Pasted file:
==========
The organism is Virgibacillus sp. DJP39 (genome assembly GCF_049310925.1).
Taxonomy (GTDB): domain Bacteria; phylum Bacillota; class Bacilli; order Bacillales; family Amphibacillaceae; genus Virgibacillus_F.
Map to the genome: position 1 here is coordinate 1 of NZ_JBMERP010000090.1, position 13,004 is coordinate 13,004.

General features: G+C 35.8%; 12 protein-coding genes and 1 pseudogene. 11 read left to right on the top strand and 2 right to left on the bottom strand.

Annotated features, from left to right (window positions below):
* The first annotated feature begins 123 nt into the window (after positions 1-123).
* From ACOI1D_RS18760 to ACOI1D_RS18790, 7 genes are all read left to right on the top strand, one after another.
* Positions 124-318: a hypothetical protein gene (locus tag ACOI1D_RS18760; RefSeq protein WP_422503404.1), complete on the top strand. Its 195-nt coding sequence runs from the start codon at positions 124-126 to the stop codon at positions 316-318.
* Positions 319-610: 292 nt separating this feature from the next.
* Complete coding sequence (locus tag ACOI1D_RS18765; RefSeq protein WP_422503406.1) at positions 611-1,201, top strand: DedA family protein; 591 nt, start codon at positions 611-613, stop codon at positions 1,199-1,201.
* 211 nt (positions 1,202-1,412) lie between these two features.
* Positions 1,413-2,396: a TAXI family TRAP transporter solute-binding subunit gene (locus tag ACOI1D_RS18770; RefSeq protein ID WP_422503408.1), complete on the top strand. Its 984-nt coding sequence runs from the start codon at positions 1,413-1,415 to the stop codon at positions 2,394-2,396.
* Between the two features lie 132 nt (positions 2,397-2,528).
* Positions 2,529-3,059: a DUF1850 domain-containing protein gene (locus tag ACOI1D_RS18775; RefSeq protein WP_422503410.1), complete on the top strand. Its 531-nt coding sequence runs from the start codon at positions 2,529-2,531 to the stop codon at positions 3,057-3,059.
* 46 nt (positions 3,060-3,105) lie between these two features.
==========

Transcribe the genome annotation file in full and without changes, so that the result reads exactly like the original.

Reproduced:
The organism is Virgibacillus sp. DJP39 (genome assembly GCF_049310925.1).
Taxonomy (GTDB): domain Bacteria; phylum Bacillota; class Bacilli; order Bacillales; family Amphibacillaceae; genus Virgibacillus_F.
Map to the genome: position 1 here is coordinate 1 of NZ_JBMERP010000090.1, position 13,004 is coordinate 13,004.

General features: G+C 35.8%; 12 protein-coding genes and 1 pseudogene. 11 read left to right on the top strand and 2 right to left on the bottom strand.

Annotated features, from left to right (window positions below):
* The first annotated feature begins 123 nt into the window (after positions 1-123).
* From ACOI1D_RS18760 to ACOI1D_RS18790, 7 genes are all read left to right on the top strand, one after another.
* Positions 124-318: a hypothetical protein gene (locus tag ACOI1D_RS18760; RefSeq protein WP_422503404.1), complete on the top strand. Its 195-nt coding sequence runs from the start codon at positions 124-126 to the stop codon at positions 316-318.
* Positions 319-610: 292 nt separating this feature from the next.
* Complete coding sequence (locus tag ACOI1D_RS18765; RefSeq protein WP_422503406.1) at positions 611-1,201, top strand: DedA family protein; 591 nt, start codon at positions 611-613, stop codon at positions 1,199-1,201.
* 211 nt (positions 1,202-1,412) lie between these two features.
* Positions 1,413-2,396: a TAXI family TRAP transporter solute-binding subunit gene (locus tag ACOI1D_RS18770; RefSeq protein ID WP_422503408.1), complete on the top strand. Its 984-nt coding sequence runs from the start codon at positions 1,413-1,415 to the stop codon at positions 2,394-2,396.
* Between the two features lie 132 nt (positions 2,397-2,528).
* Positions 2,529-3,059: a DUF1850 domain-containing protein gene (locus tag ACOI1D_RS18775; RefSeq protein WP_422503410.1), complete on the top strand. Its 531-nt coding sequence runs from the start codon at positions 2,529-2,531 to the stop codon at positions 3,057-3,059.
* 46 nt (positions 3,060-3,105) lie between these two features.